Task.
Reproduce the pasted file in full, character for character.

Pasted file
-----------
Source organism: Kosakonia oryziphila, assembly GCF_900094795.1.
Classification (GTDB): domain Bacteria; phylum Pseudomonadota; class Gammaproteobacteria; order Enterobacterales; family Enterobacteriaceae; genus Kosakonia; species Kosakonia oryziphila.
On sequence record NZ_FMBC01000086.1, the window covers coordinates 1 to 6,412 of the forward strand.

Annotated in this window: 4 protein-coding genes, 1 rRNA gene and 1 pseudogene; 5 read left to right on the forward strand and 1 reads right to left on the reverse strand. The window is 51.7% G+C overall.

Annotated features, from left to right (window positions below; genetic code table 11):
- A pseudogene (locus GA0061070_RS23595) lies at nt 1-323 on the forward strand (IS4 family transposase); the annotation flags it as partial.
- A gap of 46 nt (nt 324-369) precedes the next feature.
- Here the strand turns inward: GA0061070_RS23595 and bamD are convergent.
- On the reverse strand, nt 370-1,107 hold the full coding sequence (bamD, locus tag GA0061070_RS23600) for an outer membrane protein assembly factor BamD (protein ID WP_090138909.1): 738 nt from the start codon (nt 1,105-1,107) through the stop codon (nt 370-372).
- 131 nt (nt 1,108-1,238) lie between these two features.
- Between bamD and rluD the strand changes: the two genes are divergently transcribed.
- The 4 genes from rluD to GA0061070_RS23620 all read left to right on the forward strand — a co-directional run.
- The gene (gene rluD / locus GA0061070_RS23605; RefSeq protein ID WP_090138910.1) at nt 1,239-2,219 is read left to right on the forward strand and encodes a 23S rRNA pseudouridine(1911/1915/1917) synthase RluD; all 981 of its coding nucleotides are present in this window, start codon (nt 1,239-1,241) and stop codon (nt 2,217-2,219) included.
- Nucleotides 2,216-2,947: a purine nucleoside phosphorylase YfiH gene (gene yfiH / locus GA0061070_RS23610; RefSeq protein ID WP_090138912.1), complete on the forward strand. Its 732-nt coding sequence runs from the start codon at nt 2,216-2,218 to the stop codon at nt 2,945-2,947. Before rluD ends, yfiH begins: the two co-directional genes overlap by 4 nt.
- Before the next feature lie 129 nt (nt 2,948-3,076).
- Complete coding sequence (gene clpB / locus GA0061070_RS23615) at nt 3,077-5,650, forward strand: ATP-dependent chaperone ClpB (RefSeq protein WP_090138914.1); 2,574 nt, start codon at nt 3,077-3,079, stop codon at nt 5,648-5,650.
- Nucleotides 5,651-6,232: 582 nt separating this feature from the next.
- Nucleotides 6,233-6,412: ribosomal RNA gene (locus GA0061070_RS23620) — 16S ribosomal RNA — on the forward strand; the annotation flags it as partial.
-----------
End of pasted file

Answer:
Source organism: Kosakonia oryziphila, assembly GCF_900094795.1.
Classification (GTDB): domain Bacteria; phylum Pseudomonadota; class Gammaproteobacteria; order Enterobacterales; family Enterobacteriaceae; genus Kosakonia; species Kosakonia oryziphila.
On sequence record NZ_FMBC01000086.1, the window covers coordinates 1 to 6,412 of the forward strand.

Annotated in this window: 4 protein-coding genes, 1 rRNA gene and 1 pseudogene; 5 read left to right on the forward strand and 1 reads right to left on the reverse strand. The window is 51.7% G+C overall.

Annotated features, from left to right (window positions below; genetic code table 11):
- A pseudogene (locus GA0061070_RS23595) lies at nt 1-323 on the forward strand (IS4 family transposase); the annotation flags it as partial.
- A gap of 46 nt (nt 324-369) precedes the next feature.
- Here the strand turns inward: GA0061070_RS23595 and bamD are convergent.
- On the reverse strand, nt 370-1,107 hold the full coding sequence (bamD, locus tag GA0061070_RS23600) for an outer membrane protein assembly factor BamD (protein ID WP_090138909.1): 738 nt from the start codon (nt 1,105-1,107) through the stop codon (nt 370-372).
- 131 nt (nt 1,108-1,238) lie between these two features.
- Between bamD and rluD the strand changes: the two genes are divergently transcribed.
- The 4 genes from rluD to GA0061070_RS23620 all read left to right on the forward strand — a co-directional run.
- The gene (gene rluD / locus GA0061070_RS23605; RefSeq protein ID WP_090138910.1) at nt 1,239-2,219 is read left to right on the forward strand and encodes a 23S rRNA pseudouridine(1911/1915/1917) synthase RluD; all 981 of its coding nucleotides are present in this window, start codon (nt 1,239-1,241) and stop codon (nt 2,217-2,219) included.
- Nucleotides 2,216-2,947: a purine nucleoside phosphorylase YfiH gene (gene yfiH / locus GA0061070_RS23610; RefSeq protein ID WP_090138912.1), complete on the forward strand. Its 732-nt coding sequence runs from the start codon at nt 2,216-2,218 to the stop codon at nt 2,945-2,947. Before rluD ends, yfiH begins: the two co-directional genes overlap by 4 nt.
- Before the next feature lie 129 nt (nt 2,948-3,076).
- Complete coding sequence (gene clpB / locus GA0061070_RS23615) at nt 3,077-5,650, forward strand: ATP-dependent chaperone ClpB (RefSeq protein WP_090138914.1); 2,574 nt, start codon at nt 3,077-3,079, stop codon at nt 5,648-5,650.
- Nucleotides 5,651-6,232: 582 nt separating this feature from the next.
- Nucleotides 6,233-6,412: ribosomal RNA gene (locus GA0061070_RS23620) — 16S ribosomal RNA — on the forward strand; the annotation flags it as partial.